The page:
Chemical warfare agents put at stake human life and global safety. These compounds are extremely toxic, and their efficient detection is crucial.
By combining experiments and theory, we realized a new sensor, based on manganese oxide and gold nanoparticles, which has ultra-low detection limits and impressive selectivity towards an important simulant of the vesicant nitrogen mustard gas.
The manganese oxide nanomaterials were synthesized by chemical vapor-deposition (CVD), starting from a Mn(II) molecular complex. This compound can be easily vaporized, and gives manganese-oxide materials of high purity. Then, the manganese oxide surface was partially covered by gold nanoparticles.
The material was then tested in the detection of a nitrogen mustard gas simulant (named dipropylene glycol monomethyl ether, DPGME). The results were exciting: the sensor showed high efficiency and selectivity, with a detection limit of 0.6 ppb.
All this work was done by our awesome experimental colleagues. However, I want to show you that also theoretical modeling (#compchem) has done its part here, by answering the question: how does this system work?
At molecular level, the sensing action depends on the contact of the analyte molecules with the active part of the sensor – the gold/manganese oxide layer. By using a density functional approach, we have seen that the molecule strongly binds to both gold and metal oxide, as shown in the picture below.
To check if this “molecular recognition” ability of the sensor was specific only to the target molecule, we modeled also the contact of ethanol with the sensor.
We found that while the mustard gas simulant is in intimate contact with both gold and Mn3O4, ethanol interacts only with the oxide surface, but not with gold. This can explain the higher response and selectivity of DPGME with respect to ethanol.
In short, the new materials have a low fabrication cost and remarkable sensing capabilities. The reason of their impressive performances in the detection of the mustard gas simulant is that the target molecule is anchored to both manganese oxide and gold.
I was really proud to present this work at the #RSCPoster2020 event – and I thank the organizers for this fantastic (and fun) opportunity.
By the way, if you still don’t know what a #RSCPoster conference is, follow #RSCPoster on Twitter, have a look to the many many great posters presented this year, and consider taking part to the 2021 edition!
Here’s our little contribution to this wonderful global event
The best superpower ever? Being invisible, of course. How nice it would be to wear a magic cloak and escape boring meetings. Too bad that these tricks work only for ghosts, magicians, and superheroes. But in the atomic world, things are different. In this realm, our superhero is the smallest atom of the simplest organic acid: the proton of the formic acid molecule.
Many green chemistry applications involve organic acids and titania. So, the reactivity of formic acid on this material has been much explored, but its acid proton has escaped the most accurate experiments so far. Where is the missing proton?
By using computational methods #compchem, we’ve seen that the proton is shared between one oxygen of the formic acid molecule and one oxygen of the titania surface. At very low temperature, sharing is governed by real superpowers quantum effects, while, at room temperature, the proton moves very fast between the molecule and the surface – to see it in action, look at the movie! Anyway, in both cases, “sharing is caring”: it makes the acid proton “invisible” to experiments and protected from the attacks by bases.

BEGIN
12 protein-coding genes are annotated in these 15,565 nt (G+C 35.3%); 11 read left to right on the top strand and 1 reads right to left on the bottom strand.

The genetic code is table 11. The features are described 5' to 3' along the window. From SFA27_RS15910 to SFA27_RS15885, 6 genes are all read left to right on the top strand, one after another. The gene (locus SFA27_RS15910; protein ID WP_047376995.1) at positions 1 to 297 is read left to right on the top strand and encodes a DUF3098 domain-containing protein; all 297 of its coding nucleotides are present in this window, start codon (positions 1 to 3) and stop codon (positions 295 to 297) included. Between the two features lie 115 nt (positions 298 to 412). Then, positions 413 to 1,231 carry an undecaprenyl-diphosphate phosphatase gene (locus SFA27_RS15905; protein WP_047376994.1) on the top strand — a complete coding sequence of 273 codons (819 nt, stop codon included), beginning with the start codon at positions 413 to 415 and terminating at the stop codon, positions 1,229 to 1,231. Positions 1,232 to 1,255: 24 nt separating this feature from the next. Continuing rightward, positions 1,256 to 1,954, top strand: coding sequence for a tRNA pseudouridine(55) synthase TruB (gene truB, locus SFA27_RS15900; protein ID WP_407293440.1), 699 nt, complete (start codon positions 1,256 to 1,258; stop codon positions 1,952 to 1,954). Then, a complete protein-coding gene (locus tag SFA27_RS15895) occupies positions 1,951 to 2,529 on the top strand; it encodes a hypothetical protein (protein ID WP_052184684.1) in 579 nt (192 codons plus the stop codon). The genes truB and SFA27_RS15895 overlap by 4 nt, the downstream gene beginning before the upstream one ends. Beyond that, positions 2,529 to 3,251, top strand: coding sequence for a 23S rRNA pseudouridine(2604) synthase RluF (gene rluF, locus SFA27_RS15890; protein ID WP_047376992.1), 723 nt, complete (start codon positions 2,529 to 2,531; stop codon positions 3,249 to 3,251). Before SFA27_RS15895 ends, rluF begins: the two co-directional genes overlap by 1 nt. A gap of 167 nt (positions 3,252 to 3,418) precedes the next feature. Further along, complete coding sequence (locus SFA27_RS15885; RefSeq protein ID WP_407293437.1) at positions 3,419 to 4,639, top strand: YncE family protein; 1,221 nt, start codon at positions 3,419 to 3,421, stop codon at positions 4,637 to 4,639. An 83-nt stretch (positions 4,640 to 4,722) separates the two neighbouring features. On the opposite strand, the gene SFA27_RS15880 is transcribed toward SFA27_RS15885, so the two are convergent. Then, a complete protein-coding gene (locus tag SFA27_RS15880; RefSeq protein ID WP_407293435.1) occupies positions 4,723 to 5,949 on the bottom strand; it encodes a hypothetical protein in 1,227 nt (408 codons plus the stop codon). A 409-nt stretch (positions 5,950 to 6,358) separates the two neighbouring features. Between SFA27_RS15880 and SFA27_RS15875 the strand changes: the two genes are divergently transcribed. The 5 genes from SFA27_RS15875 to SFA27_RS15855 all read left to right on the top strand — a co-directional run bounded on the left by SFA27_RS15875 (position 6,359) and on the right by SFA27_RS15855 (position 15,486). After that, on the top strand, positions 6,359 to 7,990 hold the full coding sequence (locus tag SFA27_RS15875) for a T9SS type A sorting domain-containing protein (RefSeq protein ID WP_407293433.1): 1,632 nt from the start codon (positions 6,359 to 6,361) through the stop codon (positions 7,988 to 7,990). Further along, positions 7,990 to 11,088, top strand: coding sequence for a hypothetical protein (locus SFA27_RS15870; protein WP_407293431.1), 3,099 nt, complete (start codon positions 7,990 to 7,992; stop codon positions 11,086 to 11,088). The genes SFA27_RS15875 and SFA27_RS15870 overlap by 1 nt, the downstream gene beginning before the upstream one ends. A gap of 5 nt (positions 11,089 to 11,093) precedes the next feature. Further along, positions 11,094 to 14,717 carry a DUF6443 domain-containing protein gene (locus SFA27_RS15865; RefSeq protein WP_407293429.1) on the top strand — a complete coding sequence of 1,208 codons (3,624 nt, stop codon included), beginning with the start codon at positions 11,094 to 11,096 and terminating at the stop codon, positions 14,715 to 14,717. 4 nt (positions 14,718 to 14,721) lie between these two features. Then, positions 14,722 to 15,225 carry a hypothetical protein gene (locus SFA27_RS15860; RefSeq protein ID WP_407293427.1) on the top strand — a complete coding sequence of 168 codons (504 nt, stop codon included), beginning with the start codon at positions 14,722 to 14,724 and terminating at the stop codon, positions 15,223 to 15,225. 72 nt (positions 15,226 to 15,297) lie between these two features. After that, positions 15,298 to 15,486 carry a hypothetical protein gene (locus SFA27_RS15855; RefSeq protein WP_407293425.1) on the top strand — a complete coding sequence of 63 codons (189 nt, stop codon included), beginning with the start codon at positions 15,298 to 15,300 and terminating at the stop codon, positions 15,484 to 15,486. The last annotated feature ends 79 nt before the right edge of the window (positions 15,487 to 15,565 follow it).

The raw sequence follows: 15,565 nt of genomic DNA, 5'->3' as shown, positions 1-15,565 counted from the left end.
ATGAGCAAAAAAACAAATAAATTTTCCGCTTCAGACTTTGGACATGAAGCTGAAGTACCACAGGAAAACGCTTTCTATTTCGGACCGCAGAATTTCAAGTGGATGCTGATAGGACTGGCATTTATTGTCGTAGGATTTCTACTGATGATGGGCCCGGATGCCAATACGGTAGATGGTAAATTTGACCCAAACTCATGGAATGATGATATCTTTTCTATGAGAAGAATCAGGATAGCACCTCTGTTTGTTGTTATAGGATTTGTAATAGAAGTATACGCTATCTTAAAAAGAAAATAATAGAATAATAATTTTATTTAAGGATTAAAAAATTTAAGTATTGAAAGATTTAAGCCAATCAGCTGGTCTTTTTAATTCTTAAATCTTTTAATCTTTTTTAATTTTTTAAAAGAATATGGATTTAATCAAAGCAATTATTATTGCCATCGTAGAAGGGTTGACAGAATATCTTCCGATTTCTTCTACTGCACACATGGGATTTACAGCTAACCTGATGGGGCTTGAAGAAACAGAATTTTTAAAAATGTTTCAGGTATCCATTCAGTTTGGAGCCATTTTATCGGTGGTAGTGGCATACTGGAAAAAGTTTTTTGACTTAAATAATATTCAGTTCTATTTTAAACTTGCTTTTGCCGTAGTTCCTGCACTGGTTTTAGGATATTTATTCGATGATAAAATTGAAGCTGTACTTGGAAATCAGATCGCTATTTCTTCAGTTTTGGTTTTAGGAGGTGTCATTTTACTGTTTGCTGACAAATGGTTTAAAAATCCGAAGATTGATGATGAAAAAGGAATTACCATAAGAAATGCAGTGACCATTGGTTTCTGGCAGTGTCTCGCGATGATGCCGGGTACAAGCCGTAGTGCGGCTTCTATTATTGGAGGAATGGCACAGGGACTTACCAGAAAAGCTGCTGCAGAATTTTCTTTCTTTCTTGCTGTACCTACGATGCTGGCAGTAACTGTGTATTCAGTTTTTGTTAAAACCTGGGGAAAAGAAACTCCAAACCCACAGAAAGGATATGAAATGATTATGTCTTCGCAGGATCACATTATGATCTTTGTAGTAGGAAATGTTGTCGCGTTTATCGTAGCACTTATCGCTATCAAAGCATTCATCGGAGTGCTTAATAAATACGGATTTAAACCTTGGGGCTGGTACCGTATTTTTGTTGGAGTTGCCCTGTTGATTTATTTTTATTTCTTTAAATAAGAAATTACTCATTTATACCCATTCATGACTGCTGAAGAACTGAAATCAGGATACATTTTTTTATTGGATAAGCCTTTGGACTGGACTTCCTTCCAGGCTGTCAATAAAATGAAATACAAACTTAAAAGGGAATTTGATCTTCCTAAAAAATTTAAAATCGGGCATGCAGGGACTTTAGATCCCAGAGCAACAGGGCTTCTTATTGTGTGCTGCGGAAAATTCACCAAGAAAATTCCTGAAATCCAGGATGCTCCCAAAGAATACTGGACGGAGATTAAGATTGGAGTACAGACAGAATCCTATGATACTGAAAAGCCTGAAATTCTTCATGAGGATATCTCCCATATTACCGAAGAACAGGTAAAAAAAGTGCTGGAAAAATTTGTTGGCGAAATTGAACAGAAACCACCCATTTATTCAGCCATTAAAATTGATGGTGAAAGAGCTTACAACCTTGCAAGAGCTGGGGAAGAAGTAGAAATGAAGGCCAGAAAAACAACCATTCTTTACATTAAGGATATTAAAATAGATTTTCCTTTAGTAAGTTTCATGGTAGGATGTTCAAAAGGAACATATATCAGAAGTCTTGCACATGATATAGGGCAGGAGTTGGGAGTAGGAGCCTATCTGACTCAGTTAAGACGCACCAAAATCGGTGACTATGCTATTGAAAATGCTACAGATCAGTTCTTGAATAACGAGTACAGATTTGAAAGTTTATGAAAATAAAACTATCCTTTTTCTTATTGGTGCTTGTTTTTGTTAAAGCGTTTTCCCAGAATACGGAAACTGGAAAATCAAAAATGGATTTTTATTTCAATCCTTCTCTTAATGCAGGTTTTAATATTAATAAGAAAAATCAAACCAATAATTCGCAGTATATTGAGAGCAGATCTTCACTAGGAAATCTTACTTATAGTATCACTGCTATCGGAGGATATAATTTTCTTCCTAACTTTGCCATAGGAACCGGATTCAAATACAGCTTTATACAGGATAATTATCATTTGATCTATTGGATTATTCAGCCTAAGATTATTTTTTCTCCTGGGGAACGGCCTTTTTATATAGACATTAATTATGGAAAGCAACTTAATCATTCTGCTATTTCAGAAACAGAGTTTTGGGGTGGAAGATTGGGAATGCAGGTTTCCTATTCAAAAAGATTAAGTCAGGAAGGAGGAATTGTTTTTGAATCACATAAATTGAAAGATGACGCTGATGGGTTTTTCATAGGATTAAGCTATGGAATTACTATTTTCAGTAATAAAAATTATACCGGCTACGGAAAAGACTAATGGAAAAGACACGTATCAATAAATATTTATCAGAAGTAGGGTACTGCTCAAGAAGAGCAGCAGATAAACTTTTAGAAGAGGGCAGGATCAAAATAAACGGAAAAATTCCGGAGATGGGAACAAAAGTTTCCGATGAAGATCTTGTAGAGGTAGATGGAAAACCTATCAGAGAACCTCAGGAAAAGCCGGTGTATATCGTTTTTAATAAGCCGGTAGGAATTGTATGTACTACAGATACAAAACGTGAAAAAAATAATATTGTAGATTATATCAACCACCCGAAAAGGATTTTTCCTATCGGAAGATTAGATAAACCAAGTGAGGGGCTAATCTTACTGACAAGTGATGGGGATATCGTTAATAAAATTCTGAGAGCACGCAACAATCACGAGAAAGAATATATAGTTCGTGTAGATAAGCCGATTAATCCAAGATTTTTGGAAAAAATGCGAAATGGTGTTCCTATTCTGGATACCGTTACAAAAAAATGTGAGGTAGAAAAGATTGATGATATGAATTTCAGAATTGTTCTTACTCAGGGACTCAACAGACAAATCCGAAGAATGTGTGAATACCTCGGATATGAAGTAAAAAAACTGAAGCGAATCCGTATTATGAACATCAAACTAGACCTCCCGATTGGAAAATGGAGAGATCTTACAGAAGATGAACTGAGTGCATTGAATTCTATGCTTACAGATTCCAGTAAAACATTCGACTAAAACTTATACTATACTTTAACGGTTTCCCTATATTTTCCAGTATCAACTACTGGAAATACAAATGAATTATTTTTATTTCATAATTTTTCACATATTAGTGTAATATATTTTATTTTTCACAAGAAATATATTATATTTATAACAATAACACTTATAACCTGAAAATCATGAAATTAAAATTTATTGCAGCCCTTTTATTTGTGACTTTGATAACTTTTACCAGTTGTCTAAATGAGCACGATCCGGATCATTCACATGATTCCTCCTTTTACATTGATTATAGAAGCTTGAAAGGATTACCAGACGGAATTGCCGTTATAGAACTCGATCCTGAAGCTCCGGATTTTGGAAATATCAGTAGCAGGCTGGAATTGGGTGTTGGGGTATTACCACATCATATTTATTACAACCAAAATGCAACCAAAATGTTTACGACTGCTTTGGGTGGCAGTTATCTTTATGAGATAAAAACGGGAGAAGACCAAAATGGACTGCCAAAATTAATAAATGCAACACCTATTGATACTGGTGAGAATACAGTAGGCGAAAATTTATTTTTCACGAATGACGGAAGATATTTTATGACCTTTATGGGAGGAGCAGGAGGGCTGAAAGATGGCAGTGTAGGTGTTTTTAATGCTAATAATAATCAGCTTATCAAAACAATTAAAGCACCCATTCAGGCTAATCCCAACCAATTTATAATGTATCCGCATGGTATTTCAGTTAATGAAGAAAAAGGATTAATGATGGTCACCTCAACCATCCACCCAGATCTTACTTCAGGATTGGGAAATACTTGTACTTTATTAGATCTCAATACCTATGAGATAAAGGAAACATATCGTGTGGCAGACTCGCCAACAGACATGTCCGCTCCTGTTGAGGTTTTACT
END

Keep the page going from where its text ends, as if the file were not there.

The surface of titania acts like a protecting group for the formic acid proton. How does this work? Formic acid shares its proton with the surface, so it’s very difficult for other molecules to take it away! This protecting action of the surface could explain, for example, why carboxylic acids on titania, upon addition of amines, give high-value products (amides) at low costs for the environment.
Discovering the fate of the missing proton was a joy for my #compchem-ist’s eyes. Perhaps, it might become also useful for applications: indeed, it is just the acid proton that makes carboxylic acids on titania so interesting. Next step would be to study this process on different surfaces of titanium dioxide. This could help to understand how defects affect the reactivity of the acid proton.
On a personal note, my feeling is that our work has unveiled just a small part of the wonderful things that molecules can do on surfaces. But it’s so nice to find, from time to time, a little pearl in a shell.
Thanks @andrea_stangoni for designing such a marvelous artwork, thanks @angew_chem for this great honor, and for your lovely “sharing is caring” pun. We’re grateful to @ChemRXiv for hosting our preprint, all the people giving feedback on it, and the reviewers of the paper. No external funders to thank, this time. Instead, we send love to our old #compchem machines – the resources of a tiny group from a little institution planet in the Galactic Empire’s periphery.
The pearl in a shell also reminds me of a mollusc without shell. Along its 4y+ life, our project has faced abundant failures and rejections – yes, the familiar “been done already, nothing new, not worth financing” story, plus “simulations are, at best, an useful add“. No protective shell, and no Harry Potter’s cloak in those days. Yet, all those failures, critical comments, and rejections – even the most painful ones – prompted us to sit back and ponder previoulsy unseen aspects of the problem – and then, to work harder and deepen the analysis. This improved our work considerably. Also, posting a preprint on ChemRxiv gave us strong moral support during the final stages of the work.